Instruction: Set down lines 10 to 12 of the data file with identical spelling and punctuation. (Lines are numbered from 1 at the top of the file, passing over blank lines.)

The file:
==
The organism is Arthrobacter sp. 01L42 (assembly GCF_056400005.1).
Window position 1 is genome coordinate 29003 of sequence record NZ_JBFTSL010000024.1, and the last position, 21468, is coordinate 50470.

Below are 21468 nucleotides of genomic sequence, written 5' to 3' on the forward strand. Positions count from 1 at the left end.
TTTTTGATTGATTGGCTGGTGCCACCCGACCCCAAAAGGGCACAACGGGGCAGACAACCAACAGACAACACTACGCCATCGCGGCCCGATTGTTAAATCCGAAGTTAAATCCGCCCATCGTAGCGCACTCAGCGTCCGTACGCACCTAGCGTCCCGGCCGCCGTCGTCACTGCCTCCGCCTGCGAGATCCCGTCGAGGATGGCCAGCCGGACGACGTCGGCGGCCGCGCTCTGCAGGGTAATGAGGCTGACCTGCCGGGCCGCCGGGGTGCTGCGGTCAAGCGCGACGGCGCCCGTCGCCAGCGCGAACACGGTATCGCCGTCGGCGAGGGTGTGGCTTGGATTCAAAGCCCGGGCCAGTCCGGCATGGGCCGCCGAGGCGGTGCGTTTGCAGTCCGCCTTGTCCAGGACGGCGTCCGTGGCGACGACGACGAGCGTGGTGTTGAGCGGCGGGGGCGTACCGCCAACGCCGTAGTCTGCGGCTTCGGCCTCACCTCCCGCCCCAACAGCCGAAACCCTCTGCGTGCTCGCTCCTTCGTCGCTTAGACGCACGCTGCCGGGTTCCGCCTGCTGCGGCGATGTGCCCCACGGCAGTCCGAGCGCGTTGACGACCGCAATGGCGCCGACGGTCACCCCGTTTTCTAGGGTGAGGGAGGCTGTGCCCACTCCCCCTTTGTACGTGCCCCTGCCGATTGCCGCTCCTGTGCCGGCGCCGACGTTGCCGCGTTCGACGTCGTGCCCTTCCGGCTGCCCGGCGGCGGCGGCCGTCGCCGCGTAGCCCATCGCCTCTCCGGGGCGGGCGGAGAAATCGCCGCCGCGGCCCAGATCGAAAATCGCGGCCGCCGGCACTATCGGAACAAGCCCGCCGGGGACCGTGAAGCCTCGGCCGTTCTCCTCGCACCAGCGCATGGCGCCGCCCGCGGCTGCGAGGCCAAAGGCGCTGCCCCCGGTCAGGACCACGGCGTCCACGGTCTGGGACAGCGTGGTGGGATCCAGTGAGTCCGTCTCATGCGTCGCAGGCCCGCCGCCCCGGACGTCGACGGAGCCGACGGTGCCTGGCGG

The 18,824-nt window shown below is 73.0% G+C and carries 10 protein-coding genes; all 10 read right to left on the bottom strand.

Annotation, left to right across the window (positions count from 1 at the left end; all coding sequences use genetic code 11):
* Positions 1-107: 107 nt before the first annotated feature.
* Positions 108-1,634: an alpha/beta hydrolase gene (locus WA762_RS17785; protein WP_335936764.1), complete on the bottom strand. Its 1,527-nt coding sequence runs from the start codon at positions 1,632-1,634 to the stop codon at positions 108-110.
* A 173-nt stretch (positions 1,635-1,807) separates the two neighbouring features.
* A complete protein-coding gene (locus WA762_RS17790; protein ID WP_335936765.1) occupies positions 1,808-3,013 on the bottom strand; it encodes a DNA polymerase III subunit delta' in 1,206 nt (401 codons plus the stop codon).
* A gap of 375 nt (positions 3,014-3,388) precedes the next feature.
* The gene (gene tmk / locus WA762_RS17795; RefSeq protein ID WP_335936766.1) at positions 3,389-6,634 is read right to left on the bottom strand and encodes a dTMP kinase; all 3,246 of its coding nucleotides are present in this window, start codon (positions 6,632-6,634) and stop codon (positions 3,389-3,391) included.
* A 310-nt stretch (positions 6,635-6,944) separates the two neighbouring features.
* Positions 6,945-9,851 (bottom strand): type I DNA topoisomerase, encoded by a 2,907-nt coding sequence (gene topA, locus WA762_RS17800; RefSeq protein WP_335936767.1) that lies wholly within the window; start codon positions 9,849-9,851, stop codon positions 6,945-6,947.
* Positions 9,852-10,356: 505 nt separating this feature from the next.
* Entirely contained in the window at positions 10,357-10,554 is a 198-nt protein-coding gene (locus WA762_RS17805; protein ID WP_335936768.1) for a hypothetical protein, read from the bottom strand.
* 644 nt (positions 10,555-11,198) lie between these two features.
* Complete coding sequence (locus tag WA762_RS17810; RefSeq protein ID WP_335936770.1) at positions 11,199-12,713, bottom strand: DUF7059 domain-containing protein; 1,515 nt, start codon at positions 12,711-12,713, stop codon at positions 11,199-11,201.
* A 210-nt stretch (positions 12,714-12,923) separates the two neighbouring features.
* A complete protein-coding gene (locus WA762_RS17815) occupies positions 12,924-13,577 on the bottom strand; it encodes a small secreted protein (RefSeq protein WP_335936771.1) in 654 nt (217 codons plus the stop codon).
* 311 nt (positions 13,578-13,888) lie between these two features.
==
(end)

* A complete protein-coding gene (locus WA762_RS17790; protein ID WP_335936765.1) occupies positions 1,808-3,013 on the bottom strand; it encodes a DNA polymerase III subunit delta' in 1,206 nt (401 codons plus the stop codon).
* A gap of 375 nt (positions 3,014-3,388) precedes the next feature.
* The gene (gene tmk / locus WA762_RS17795; RefSeq protein ID WP_335936766.1) at positions 3,389-6,634 is read right to left on the bottom strand and encodes a dTMP kinase; all 3,246 of its coding nucleotides are present in this window, start codon (positions 6,632-6,634) and stop codon (positions 3,389-3,391) included.